Archaeology In Latin America

Author : Benjamin Alberti
ISBN : 9781134597833
Genre : Social Science
File Size : 63. 29 MB
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This pioneering and comprehensive survey is the first overview of current themes in Latin American archaeology written solely by academics native to the region, and it makes their collected expertise available to an English-speaking audience for the first time. The contributors cover the most significant issues in the archaeology of Latin America, such as the domestication of camelids, the emergence of urban society in Mesoamerica, the frontier of the Inca empire, and the relatively little known archaeology of the Amazon basin. This book draws together key areas of research in Latin American archaeological thought into a coherent whole; no other volume on this area has ever dealt with such a diverse range of subjects, and some of the countries examined have never before been the subject of a regional study.

Precolumbian Water Management

Author : Lisa Joyce Lucero
ISBN : 0816523142
Genre : Social Science
File Size : 44. 71 MB
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Among ancient Mesoamerican and Southwestern peoples, water was as essential as maize for sustenance and was a driving force in the development of complex society. Control of water shaped the political, economic, and religious landscape of the ancient Americas, yet it is often overlooked in Precolumbian studies. Now one volume offers the latest thinking on water systems and their place within the ancient physical and mental language of the region. Precolumbian Water Management examines water management from both economic and symbolic perspectives. Water management facilities, settlement patterns, shrines, and water-related imagery associated with civic-ceremonial and residential architecture provide evidence that water systems pervade all aspects of ancient society. Through analysis of such data, the contributors seek to combine an understanding of imagery and the religious aspects of water with its functional components, thereby presenting a unified perspective of how water was conceived, used, and represented in ancient greater Mesoamerica. The collection boasts broad chronological and geographical coverageÑfrom the irrigation networks of Teotihuacan to the use of ritual water technology at Casas GrandesÑthat shows how procurement and storage systems were adapted to local conditions. The articles consider the mechanisms that were used to build upon the sacredness of water to enhance political authority through time and space and show that water was not merely an essential natural resource but an important spiritual one as well, and that its manipulation was socially far more complex than might appear at first glance. As these papers reveal, an understanding of materials associated with water can contribute much to the ways that archaeologists study ancient cultural systems. Precolumbian Water Management underscores the importance of water management research and the need to include it in archaeological projects of all types.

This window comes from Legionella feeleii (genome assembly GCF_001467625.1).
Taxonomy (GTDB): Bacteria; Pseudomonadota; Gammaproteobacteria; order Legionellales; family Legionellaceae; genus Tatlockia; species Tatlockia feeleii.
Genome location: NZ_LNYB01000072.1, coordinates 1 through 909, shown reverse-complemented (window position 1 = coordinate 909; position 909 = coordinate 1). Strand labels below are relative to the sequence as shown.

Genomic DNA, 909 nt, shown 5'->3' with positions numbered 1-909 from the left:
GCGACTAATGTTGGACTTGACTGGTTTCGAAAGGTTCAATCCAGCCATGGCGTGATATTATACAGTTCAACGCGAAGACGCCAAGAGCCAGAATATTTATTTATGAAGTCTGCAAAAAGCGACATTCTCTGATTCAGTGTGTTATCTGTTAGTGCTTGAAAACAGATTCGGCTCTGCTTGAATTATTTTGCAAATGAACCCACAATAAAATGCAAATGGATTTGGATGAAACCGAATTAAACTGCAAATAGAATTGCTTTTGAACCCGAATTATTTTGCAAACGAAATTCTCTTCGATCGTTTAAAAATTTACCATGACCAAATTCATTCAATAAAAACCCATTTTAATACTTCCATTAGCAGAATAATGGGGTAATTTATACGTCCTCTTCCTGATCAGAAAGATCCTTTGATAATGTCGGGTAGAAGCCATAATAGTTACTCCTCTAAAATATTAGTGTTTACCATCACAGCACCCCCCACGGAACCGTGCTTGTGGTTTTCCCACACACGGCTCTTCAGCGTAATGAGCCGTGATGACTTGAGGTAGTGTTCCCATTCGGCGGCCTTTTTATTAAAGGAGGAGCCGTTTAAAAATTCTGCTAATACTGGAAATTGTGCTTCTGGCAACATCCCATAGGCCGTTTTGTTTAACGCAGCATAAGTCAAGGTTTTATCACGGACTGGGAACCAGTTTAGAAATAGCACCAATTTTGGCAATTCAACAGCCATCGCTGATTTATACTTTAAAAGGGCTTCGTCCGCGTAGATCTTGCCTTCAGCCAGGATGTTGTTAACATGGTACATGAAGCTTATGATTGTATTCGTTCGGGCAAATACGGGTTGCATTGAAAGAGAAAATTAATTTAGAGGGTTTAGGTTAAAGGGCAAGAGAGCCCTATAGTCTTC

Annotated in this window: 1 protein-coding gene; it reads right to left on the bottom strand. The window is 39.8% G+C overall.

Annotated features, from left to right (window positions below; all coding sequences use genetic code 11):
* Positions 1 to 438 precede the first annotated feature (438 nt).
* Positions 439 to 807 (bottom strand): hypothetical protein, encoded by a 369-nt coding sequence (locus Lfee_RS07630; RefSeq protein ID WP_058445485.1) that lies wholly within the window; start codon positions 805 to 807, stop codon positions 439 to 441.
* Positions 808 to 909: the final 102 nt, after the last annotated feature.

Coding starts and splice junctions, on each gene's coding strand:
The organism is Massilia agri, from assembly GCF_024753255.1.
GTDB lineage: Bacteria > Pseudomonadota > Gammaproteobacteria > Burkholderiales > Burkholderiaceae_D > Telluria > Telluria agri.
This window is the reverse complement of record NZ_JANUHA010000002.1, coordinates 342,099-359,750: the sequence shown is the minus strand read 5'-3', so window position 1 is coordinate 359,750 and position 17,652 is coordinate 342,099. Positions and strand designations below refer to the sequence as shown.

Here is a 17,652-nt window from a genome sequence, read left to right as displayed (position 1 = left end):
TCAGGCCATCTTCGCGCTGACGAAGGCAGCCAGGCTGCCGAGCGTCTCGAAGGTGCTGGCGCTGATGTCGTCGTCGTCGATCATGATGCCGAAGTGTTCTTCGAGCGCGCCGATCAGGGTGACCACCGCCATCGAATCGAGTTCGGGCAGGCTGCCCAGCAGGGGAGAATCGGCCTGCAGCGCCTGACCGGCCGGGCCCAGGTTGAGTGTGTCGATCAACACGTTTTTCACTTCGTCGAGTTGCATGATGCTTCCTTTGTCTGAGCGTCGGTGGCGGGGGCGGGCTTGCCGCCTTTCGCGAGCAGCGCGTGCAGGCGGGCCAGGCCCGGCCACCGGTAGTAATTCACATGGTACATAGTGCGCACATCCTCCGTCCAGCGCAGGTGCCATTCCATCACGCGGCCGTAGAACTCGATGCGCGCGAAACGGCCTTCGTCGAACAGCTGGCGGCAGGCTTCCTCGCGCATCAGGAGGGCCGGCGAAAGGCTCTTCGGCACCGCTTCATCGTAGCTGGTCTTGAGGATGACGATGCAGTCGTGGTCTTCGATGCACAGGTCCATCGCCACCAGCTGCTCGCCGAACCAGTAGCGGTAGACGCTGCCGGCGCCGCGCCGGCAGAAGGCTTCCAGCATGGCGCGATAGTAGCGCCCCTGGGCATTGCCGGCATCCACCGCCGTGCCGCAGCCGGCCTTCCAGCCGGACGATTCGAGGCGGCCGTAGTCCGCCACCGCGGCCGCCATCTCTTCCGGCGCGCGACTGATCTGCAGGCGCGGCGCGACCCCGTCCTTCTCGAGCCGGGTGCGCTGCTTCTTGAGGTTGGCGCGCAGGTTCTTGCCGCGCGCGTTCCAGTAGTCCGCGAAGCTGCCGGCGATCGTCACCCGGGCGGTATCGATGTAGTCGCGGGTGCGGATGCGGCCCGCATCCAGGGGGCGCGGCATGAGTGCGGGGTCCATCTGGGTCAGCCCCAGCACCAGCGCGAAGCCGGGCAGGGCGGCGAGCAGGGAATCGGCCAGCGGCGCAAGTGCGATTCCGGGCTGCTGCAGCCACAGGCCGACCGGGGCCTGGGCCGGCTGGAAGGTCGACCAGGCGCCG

Leaving Mesa Verde

Author : Timothy A. Kohler
ISBN : 9780816599684
Genre : Social Science
File Size : 44. 3 MB
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It is one of the great mysteries in the archaeology of the Americas: the depopulation of the northern Southwest in the late thirteenth-century AD. Considering the numbers of people affected, the distances moved, the permanence of the departures, the severity of the surrounding conditions, and the human suffering and culture change that accompanied them, the abrupt conclusion to the farming way of life in this region is one of the greatest disruptions in recorded history. Much new paleoenvironmental data, and a great deal of archaeological survey and excavation, permit the fifteen scientists represented here much greater precision in determining the timing of the depopulation, the number of people affected, and the ways in which northern Pueblo peoples coped--and failed to cope--with the rapidly changing environmental and demographic conditions they encountered throughout the 1200s. In addition, some of the scientists in this volume use models to provide insights into the processes behind the patterns they find, helping to narrow the range of plausible explanations. What emerges from these investigations is a highly pertinent story of conflict and disruption as a result of climate change, environmental degradation, social rigidity, and conflict. Taken as a whole, these contributions recognize this era as having witnessed a competition between differing social and economic organizations, in which selective migration was considerably hastened by severe climatic, environmental, and social upheaval. Moreover, the chapters show that it is at least as true that emigration led to the collapse of the northern Southwest as it is that collapse led to emigration.